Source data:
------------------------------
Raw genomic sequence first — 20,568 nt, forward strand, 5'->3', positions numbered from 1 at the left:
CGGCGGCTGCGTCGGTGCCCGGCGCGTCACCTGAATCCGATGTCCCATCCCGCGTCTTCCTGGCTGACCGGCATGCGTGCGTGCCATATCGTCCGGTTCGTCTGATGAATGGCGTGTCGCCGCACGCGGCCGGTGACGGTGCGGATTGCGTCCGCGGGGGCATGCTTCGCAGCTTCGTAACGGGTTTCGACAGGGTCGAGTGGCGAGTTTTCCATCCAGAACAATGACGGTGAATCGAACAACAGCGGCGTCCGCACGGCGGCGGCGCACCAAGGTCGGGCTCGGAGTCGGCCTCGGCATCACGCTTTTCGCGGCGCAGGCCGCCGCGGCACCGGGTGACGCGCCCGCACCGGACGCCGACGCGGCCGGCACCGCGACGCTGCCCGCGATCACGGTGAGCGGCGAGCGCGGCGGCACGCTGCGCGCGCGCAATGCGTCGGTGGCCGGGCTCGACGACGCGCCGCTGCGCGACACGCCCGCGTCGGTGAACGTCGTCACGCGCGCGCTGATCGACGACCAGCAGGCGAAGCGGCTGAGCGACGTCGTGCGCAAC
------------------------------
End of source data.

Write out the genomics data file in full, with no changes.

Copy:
Raw genomic sequence first — 20,568 nt, forward strand, 5'->3', positions numbered from 1 at the left:
CGGCGGCTGCGTCGGTGCCCGGCGCGTCACCTGAATCCGATGTCCCATCCCGCGTCTTCCTGGCTGACCGGCATGCGTGCGTGCCATATCGTCCGGTTCGTCTGATGAATGGCGTGTCGCCGCACGCGGCCGGTGACGGTGCGGATTGCGTCCGCGGGGGCATGCTTCGCAGCTTCGTAACGGGTTTCGACAGGGTCGAGTGGCGAGTTTTCCATCCAGAACAATGACGGTGAATCGAACAACAGCGGCGTCCGCACGGCGGCGGCGCACCAAGGTCGGGCTCGGAGTCGGCCTCGGCATCACGCTTTTCGCGGCGCAGGCCGCCGCGGCACCGGGTGACGCGCCCGCACCGGACGCCGACGCGGCCGGCACCGCGACGCTGCCCGCGATCACGGTGAGCGGCGAGCGCGGCGGCACGCTGCGCGCGCGCAATGCGTCGGTGGCCGGGCTCGACGACGCGCCGCTGCGCGACACGCCCGCGTCGGTGAACGTCGTCACGCGCGCGCTGATCGACGACCAGCAGGCGAAGCGGCTGAGCGACGTCGTGCGCAAC